Did any of your first year law school professors ask you to look to your right and look to your left on the first day of school? Did a professor state that one of your desktop neighbors probably would not return to school as a 2L?
Don’t shake your head one way or another on this next question, but did you ever purposefully hide information or assistance to someone in your law school class, thinking that the guy to your right or the gal to your left was your competition? Similarly, have you secretly competed with one of your colleagues in your law practice?
Has this “economy gone mad” made you more competitive than usual?
I recently attended a workshop geared toward helping people reduce their college tuition costs. The workshop was hosted by an acquaintance. Before the workshop began, the leader asked if anyone in the audience worked for any of the companies read from a list, known to be competitors. With that, an attendee raised his hand and responded that he was employed by a competitor. The leader kindly asked that gentleman to leave the workshop. In that situation, my acquaintance reasoned that he did not want to give away his work product or have the competitor steal his clients.
I am in the business of career counseling for attorneys. I recently attended an onramping program presented by Make It Better magazine. Before signing up, I wanted to make sure that my attendance wouldn’t pose a problem. If people at the function asked for my card, I did not want to create an inappropriate or uncomfortable situation. Simply put, I wouldn’t attend if my presence created an inkling of conflict for Make It Better staff.
The response to my inquiry from Ms. Suzy Hilbrant of Make It Better was remarkable to me. She instantly exclaimed that I was more than welcome, a sentiment that was later echoed by Make It Better’s founder, Susan Noyes. Most surprising was the reaction of one of the featured speakers, Sheila Nielsen of Nielsen Consulting. In the world of career counseling for lawyers, Ms. Nielsen represents the gold standard; she, too, amazingly echoed the cooperative sentiments of the prior two women. They all agreed, “We don’t compete; we collaborate.”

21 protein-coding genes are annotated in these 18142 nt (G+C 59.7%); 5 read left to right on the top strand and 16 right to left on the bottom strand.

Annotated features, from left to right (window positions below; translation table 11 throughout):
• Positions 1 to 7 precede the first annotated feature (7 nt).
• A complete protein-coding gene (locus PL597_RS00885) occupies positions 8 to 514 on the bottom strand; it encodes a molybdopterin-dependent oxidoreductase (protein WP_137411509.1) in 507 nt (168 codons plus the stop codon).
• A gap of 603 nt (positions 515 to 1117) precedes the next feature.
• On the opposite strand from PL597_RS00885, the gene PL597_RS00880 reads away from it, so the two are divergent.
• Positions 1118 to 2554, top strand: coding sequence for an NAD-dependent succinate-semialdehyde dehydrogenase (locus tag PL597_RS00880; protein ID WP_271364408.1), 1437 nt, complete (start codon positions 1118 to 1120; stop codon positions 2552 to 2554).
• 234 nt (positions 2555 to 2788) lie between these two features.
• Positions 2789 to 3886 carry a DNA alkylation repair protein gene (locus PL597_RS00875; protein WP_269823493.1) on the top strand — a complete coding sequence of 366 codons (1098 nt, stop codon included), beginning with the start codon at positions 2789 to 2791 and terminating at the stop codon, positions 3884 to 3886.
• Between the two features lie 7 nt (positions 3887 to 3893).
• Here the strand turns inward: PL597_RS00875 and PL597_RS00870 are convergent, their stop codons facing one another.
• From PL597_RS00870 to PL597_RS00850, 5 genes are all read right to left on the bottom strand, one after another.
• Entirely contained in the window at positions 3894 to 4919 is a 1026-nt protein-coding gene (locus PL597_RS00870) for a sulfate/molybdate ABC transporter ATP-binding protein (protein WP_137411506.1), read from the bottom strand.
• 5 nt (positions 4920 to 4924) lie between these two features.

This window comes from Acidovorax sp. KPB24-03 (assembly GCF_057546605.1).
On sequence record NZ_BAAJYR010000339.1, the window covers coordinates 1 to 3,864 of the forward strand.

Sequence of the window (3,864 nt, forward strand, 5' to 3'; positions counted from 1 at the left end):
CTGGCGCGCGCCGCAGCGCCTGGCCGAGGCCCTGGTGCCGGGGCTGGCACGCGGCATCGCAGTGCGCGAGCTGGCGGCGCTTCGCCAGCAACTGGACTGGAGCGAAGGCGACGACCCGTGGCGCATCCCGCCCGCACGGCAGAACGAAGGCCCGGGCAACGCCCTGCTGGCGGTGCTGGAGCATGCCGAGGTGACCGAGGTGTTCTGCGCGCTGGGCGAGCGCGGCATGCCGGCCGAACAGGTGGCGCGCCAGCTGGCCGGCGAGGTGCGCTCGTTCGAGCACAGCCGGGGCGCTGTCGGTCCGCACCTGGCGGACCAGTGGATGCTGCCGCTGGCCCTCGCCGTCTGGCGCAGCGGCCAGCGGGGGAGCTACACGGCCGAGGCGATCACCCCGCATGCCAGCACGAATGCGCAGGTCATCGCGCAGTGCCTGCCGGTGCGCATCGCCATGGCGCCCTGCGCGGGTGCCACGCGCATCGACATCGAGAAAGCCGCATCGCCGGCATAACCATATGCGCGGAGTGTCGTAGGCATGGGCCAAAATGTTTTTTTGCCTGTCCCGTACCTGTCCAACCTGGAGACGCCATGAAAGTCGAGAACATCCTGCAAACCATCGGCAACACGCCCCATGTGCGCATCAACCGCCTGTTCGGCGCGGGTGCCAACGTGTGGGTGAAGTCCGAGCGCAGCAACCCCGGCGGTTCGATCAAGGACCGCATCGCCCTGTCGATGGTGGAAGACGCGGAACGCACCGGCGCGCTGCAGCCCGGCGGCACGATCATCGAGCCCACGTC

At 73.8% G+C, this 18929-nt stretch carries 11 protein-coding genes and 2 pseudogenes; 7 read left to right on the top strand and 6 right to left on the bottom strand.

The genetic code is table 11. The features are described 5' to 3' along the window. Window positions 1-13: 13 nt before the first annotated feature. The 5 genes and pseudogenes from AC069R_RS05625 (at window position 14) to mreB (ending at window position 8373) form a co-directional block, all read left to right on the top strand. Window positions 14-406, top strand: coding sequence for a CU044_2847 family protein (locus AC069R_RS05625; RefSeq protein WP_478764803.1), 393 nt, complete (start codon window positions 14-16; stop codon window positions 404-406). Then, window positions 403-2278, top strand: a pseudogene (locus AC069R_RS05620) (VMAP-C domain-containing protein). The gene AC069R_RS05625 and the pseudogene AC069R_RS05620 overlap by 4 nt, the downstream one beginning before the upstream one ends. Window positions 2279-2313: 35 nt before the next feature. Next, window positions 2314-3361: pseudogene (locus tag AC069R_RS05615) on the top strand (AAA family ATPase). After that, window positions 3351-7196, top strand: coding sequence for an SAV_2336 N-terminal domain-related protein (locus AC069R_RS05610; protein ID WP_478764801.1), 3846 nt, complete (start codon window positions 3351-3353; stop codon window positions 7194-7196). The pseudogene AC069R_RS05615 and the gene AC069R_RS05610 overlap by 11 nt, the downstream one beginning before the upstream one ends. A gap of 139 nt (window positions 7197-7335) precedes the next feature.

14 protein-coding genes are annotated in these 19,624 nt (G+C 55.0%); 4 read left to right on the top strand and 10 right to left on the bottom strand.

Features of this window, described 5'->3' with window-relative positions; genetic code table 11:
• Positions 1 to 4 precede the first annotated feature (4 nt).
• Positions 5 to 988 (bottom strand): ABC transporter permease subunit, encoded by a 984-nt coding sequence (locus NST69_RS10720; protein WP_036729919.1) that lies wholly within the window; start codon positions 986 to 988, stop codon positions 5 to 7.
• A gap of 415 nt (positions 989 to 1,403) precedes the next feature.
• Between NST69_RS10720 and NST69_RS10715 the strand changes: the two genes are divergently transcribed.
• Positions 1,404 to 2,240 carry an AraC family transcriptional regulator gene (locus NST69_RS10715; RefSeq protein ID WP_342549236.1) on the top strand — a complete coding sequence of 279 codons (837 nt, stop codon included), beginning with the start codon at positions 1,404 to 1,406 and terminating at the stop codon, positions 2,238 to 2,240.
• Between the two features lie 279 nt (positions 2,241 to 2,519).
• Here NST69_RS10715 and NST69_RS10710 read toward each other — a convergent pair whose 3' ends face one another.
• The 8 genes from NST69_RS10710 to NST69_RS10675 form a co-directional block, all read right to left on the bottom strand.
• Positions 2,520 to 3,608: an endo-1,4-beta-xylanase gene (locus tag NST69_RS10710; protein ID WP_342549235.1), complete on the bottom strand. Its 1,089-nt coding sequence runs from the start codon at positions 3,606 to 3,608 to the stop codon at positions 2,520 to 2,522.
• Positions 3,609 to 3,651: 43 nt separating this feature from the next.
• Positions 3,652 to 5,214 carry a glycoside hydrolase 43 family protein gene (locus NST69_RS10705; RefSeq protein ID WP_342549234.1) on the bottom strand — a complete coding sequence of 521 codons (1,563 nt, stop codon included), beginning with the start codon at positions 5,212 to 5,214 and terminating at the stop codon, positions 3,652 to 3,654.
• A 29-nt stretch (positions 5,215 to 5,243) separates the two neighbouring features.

Because of these contemporary, forward thinking views, “to collaborate, not compete,” my business has benefitted tremendously. I now share business with two different career counselors who were in attendance at that one program.
So what does this mean to you, the law student, the associate, the partner, or in-house counsel? Take it from someone who’s been out of law school for a very long time:
Law school buddies and former and current
colleagues will be with you for the long haul.
Years from now, you will encounter lawyers from your past again and again. You will do them favors and vice versa. These are the folks who are in the best place to help you find and achieve what you need at different points in your life.
If you can, look past the shoulders of this treacherous economy when you turn your head to the right and to the left. Try looking up too. Look to collaborate. Try a more positive path, one where you and your desktop neighbors will both make it to be 2Ls. Even as colleagues, there’s plenty of legal work to go around.
If you are ever asked again to look left and look right, I hope you will do so. Take a good look at your “competition,” and be damn glad they are sitting next to you.